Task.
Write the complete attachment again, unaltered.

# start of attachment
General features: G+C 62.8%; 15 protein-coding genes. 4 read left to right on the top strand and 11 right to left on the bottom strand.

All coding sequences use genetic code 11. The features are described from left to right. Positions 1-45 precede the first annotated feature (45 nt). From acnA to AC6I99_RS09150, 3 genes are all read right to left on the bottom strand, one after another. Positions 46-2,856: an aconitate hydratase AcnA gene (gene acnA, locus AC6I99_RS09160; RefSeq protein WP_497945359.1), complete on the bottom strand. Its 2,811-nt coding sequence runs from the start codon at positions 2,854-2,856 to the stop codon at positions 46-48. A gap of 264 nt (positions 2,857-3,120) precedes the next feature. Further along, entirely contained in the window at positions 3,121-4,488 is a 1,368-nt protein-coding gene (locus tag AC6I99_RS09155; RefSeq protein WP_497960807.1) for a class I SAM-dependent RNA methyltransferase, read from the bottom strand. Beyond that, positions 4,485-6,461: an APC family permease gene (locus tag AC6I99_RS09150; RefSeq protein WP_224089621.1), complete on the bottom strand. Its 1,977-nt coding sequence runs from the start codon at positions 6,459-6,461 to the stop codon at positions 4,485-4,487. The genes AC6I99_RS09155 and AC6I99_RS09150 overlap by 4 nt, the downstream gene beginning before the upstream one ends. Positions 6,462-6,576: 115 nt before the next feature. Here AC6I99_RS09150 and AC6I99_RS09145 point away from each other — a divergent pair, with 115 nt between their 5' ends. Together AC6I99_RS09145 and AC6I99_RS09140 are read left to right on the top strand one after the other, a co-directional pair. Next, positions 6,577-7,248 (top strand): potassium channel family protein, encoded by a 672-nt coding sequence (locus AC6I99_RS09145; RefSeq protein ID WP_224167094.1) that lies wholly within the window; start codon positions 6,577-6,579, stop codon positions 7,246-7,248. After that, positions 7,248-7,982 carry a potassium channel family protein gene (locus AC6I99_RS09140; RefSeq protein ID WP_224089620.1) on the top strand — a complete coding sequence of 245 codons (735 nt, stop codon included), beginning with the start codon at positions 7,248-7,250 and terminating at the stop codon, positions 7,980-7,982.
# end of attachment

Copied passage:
General features: G+C 62.8%; 15 protein-coding genes. 4 read left to right on the top strand and 11 right to left on the bottom strand.

All coding sequences use genetic code 11. The features are described from left to right. Positions 1-45 precede the first annotated feature (45 nt). From acnA to AC6I99_RS09150, 3 genes are all read right to left on the bottom strand, one after another. Positions 46-2,856: an aconitate hydratase AcnA gene (gene acnA, locus AC6I99_RS09160; RefSeq protein WP_497945359.1), complete on the bottom strand. Its 2,811-nt coding sequence runs from the start codon at positions 2,854-2,856 to the stop codon at positions 46-48. A gap of 264 nt (positions 2,857-3,120) precedes the next feature. Further along, entirely contained in the window at positions 3,121-4,488 is a 1,368-nt protein-coding gene (locus tag AC6I99_RS09155; RefSeq protein WP_497960807.1) for a class I SAM-dependent RNA methyltransferase, read from the bottom strand. Beyond that, positions 4,485-6,461: an APC family permease gene (locus tag AC6I99_RS09150; RefSeq protein WP_224089621.1), complete on the bottom strand. Its 1,977-nt coding sequence runs from the start codon at positions 6,459-6,461 to the stop codon at positions 4,485-4,487. The genes AC6I99_RS09155 and AC6I99_RS09150 overlap by 4 nt, the downstream gene beginning before the upstream one ends. Positions 6,462-6,576: 115 nt before the next feature. Here AC6I99_RS09150 and AC6I99_RS09145 point away from each other — a divergent pair, with 115 nt between their 5' ends. Together AC6I99_RS09145 and AC6I99_RS09140 are read left to right on the top strand one after the other, a co-directional pair. Next, positions 6,577-7,248 (top strand): potassium channel family protein, encoded by a 672-nt coding sequence (locus AC6I99_RS09145; RefSeq protein ID WP_224167094.1) that lies wholly within the window; start codon positions 6,577-6,579, stop codon positions 7,246-7,248. After that, positions 7,248-7,982 carry a potassium channel family protein gene (locus AC6I99_RS09140; RefSeq protein ID WP_224089620.1) on the top strand — a complete coding sequence of 245 codons (735 nt, stop codon included), beginning with the start codon at positions 7,248-7,250 and terminating at the stop codon, positions 7,980-7,982.